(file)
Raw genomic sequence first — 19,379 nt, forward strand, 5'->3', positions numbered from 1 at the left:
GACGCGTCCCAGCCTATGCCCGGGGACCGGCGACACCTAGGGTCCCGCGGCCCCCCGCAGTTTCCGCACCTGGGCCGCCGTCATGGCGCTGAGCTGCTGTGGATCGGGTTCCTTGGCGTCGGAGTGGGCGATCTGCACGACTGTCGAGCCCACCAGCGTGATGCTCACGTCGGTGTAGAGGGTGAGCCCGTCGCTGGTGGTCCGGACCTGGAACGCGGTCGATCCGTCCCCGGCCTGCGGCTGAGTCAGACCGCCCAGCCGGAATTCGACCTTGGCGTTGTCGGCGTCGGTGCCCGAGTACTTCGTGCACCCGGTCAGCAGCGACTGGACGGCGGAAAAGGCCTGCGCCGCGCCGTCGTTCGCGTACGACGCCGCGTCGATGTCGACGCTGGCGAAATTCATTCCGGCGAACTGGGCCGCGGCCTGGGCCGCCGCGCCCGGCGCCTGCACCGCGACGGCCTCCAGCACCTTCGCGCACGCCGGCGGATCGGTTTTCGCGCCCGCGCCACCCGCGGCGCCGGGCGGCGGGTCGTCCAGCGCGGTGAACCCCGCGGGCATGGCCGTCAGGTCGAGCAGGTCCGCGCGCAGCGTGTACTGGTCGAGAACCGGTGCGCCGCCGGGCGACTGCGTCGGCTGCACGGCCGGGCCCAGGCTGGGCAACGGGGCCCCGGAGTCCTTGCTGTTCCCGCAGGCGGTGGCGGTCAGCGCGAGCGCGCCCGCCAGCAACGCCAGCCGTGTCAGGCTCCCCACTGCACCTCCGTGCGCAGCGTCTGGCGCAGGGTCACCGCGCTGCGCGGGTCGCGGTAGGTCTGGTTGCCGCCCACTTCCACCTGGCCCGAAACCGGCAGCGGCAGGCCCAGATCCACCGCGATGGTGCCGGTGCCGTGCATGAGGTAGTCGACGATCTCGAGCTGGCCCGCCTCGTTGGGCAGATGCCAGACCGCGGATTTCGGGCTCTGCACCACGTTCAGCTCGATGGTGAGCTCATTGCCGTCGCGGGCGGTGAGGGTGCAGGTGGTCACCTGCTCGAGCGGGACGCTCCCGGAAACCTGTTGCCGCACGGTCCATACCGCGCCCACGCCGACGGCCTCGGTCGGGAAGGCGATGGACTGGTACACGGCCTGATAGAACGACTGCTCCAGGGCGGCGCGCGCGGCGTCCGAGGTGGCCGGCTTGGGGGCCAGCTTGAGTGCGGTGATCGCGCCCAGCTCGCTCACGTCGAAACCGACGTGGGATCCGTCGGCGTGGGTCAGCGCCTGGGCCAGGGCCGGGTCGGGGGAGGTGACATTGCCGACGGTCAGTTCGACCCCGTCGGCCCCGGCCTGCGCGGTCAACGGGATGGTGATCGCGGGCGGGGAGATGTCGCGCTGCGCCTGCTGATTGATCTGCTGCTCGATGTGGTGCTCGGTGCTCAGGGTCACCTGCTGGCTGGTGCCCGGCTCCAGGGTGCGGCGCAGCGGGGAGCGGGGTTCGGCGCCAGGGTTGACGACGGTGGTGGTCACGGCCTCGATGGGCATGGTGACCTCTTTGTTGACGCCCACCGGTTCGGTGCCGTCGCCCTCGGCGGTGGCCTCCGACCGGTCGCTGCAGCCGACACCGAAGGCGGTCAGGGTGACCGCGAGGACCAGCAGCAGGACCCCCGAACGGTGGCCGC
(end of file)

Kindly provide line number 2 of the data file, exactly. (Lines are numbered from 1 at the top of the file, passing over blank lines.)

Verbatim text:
GACGCGTCCCAGCCTATGCCCGGGGACCGGCGACACCTAGGGTCCCGCGGCCCCCCGCAGTTTCCGCACCTGGGCCGCCGTCATGGCGCTGAGCTGCTGTGGATCGGGTTCCTTGGCGTCGGAGTGGGCGATCTGCACGACTGTCGAGCCCACCAGCGTGATGCTCACGTCGGTGTAGAGGGTGAGCCCGTCGCTGGTGGTCCGGACCTGGAACGCGGTCGATCCGTCCCCGGCCTGCGGCTGAGTCAGACCGCCCAGCCGGAATTCGACCTTGGCGTTGTCGGCGTCGGTGCCCGAGTACTTCGTGCACCCGGTCAGCAGCGACTGGACGGCGGAAAAGGCCTGCGCCGCGCCGTCGTTCGCGTACGACGCCGCGTCGATGTCGACGCTGGCGAAATTCATTCCGGCGAACTGGGCCGCGGCCTGGGCCGCCGCGCCCGGCGCCTGCACCGCGACGGCCTCCAGCACCTTCGCGCACGCCGGCGGATCGGTTTTCGCGCCCGCGCCACCCGCGGCGCCGGGCGGCGGGTCGTCCAGCGCGGTGAACCCCGCGGGCATGGCCGTCAGGTCGAGCAGGTCCGCGCGCAGCGTGTACTGGTCGAGAACCGGTGCGCCGCCGGGCGACTGCGTCGGCTGCACGGCCGGGCCCAGGCTGGGCAACGGGGCCCCGGAGTCCTTGCTGTTCCCGCAGGCGGTGGCGGTCAGCGCGAGCGCGCCCGCCAGCAACGCCAGCCGTGTCAGGCTCCCCACTGCACCTCCGTGCGCAGCGTCTGGCGCAGGGTCACCGCGCTGCGCGGGTCGCGGTAGGTCTGGTTGCCGCCCACTTCCACCTGGCCCGAAACCGGCAGCGGCAGGCCCAGATCCACCGCGATGGTGCCGGTGCCGTGCATGAGGTAGTCGACGATCTCGAGCTGGCCCGCCTCGTTGGGCAGATGCCAGACCGCGGATTTCGGGCTCTGCACCACGTTCAGCTCGATGGTGAGCTCATTGCCGTCGCGGGCGGTGAGGGTGCAGGTGGTCACCTGCTCGAGCGGGACGCTCCCGGAAACCTGTTGCCGCACGGTCCATACCGCGCCCACGCCGACGGCCTCGGTCGGGAAGGCGATGGACTGGTACACGGCCTGATAGAACGACTGCTCCAGGGCGGCGCGCGCGGCGTCCGAGGTGGCCGGCTTGGGGGCCAGCTTGAGTGCGGTGATCGCGCCCAGCTCGCTCACGTCGAAACCGACGTGGGATCCGTCGGCGTGGGTCAGCGCCTGGGCCAGGGCCGGGTCGGGGGAGGTGACATTGCCGACGGTCAGTTCGACCCCGTCGGCCCCGGCCTGCGCGGTCAACGGGATGGTGATCGCGGGCGGGGAGATGTCGCGCTGCGCCTGCTGATTGATCTGCTGCTCGATGTGGTGCTCGGTGCTCAGGGTCACCTGCTGGCTGGTGCCCGGCTCCAGGGTGCGGCGCAGCGGGGAGCGGGGTTCGGCGCCAGGGTTGACGACGGTGGTGGTCACGGCCTCGATGGGCATGGTGACCTCTTTGTTGACGCCCACCGGTTCGGTGCCGTCGCCCTCGGCGGTGGCCTCCGACCGGTCGCTGCAGCCGACACCGAAGGCGGTCAGGGTGACCGCGAGGACCAGCAGCAGGACCCCCGAACGGTGGCCGC